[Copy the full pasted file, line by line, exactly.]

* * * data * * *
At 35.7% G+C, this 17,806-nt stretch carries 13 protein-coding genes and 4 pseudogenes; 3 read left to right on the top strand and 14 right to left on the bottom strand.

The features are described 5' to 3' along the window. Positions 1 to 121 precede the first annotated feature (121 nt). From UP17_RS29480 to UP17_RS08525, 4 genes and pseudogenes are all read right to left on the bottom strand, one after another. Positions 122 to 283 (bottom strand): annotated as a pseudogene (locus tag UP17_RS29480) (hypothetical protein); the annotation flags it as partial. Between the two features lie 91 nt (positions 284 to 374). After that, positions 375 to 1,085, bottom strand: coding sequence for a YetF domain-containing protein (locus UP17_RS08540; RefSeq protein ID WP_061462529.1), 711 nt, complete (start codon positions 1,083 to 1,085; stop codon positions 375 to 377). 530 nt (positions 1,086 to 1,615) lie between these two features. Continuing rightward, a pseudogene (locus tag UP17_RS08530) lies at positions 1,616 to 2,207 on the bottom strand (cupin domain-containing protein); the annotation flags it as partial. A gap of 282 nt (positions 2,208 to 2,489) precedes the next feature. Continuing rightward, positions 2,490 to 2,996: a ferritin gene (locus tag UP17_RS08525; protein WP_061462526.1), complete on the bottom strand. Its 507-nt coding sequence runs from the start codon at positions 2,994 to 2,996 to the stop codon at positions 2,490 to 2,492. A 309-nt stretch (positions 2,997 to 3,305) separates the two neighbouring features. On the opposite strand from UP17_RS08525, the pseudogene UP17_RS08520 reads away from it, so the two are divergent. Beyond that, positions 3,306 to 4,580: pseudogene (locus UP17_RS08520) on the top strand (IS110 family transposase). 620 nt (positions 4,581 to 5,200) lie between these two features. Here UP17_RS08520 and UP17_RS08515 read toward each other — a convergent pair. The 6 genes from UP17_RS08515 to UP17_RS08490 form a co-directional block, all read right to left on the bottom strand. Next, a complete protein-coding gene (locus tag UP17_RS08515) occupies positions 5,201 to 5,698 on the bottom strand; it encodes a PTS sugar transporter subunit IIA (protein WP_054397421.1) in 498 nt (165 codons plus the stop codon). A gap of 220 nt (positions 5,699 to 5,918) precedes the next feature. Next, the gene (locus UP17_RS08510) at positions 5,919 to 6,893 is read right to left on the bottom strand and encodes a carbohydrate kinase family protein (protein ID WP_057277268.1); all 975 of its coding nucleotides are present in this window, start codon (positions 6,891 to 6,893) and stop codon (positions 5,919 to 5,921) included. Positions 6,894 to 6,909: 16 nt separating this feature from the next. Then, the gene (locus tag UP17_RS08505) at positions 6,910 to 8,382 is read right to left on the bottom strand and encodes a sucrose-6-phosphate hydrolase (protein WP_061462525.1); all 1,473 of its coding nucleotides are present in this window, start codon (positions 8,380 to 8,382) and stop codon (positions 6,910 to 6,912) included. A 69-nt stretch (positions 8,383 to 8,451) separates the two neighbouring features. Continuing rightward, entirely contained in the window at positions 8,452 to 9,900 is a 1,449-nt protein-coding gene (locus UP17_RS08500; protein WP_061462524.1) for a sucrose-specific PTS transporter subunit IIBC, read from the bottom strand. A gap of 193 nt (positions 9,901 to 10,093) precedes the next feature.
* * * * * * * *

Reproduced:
At 35.7% G+C, this 17,806-nt stretch carries 13 protein-coding genes and 4 pseudogenes; 3 read left to right on the top strand and 14 right to left on the bottom strand.

The features are described 5' to 3' along the window. Positions 1 to 121 precede the first annotated feature (121 nt). From UP17_RS29480 to UP17_RS08525, 4 genes and pseudogenes are all read right to left on the bottom strand, one after another. Positions 122 to 283 (bottom strand): annotated as a pseudogene (locus tag UP17_RS29480) (hypothetical protein); the annotation flags it as partial. Between the two features lie 91 nt (positions 284 to 374). After that, positions 375 to 1,085, bottom strand: coding sequence for a YetF domain-containing protein (locus UP17_RS08540; RefSeq protein ID WP_061462529.1), 711 nt, complete (start codon positions 1,083 to 1,085; stop codon positions 375 to 377). 530 nt (positions 1,086 to 1,615) lie between these two features. Continuing rightward, a pseudogene (locus tag UP17_RS08530) lies at positions 1,616 to 2,207 on the bottom strand (cupin domain-containing protein); the annotation flags it as partial. A gap of 282 nt (positions 2,208 to 2,489) precedes the next feature. Continuing rightward, positions 2,490 to 2,996: a ferritin gene (locus tag UP17_RS08525; protein WP_061462526.1), complete on the bottom strand. Its 507-nt coding sequence runs from the start codon at positions 2,994 to 2,996 to the stop codon at positions 2,490 to 2,492. A 309-nt stretch (positions 2,997 to 3,305) separates the two neighbouring features. On the opposite strand from UP17_RS08525, the pseudogene UP17_RS08520 reads away from it, so the two are divergent. Beyond that, positions 3,306 to 4,580: pseudogene (locus UP17_RS08520) on the top strand (IS110 family transposase). 620 nt (positions 4,581 to 5,200) lie between these two features. Here UP17_RS08520 and UP17_RS08515 read toward each other — a convergent pair. The 6 genes from UP17_RS08515 to UP17_RS08490 form a co-directional block, all read right to left on the bottom strand. Next, a complete protein-coding gene (locus tag UP17_RS08515) occupies positions 5,201 to 5,698 on the bottom strand; it encodes a PTS sugar transporter subunit IIA (protein WP_054397421.1) in 498 nt (165 codons plus the stop codon). A gap of 220 nt (positions 5,699 to 5,918) precedes the next feature. Next, the gene (locus UP17_RS08510) at positions 5,919 to 6,893 is read right to left on the bottom strand and encodes a carbohydrate kinase family protein (protein ID WP_057277268.1); all 975 of its coding nucleotides are present in this window, start codon (positions 6,891 to 6,893) and stop codon (positions 5,919 to 5,921) included. Positions 6,894 to 6,909: 16 nt separating this feature from the next. Then, the gene (locus tag UP17_RS08505) at positions 6,910 to 8,382 is read right to left on the bottom strand and encodes a sucrose-6-phosphate hydrolase (protein WP_061462525.1); all 1,473 of its coding nucleotides are present in this window, start codon (positions 8,380 to 8,382) and stop codon (positions 6,910 to 6,912) included. A 69-nt stretch (positions 8,383 to 8,451) separates the two neighbouring features. Continuing rightward, entirely contained in the window at positions 8,452 to 9,900 is a 1,449-nt protein-coding gene (locus UP17_RS08500; protein WP_061462524.1) for a sucrose-specific PTS transporter subunit IIBC, read from the bottom strand. A gap of 193 nt (positions 9,901 to 10,093) precedes the next feature.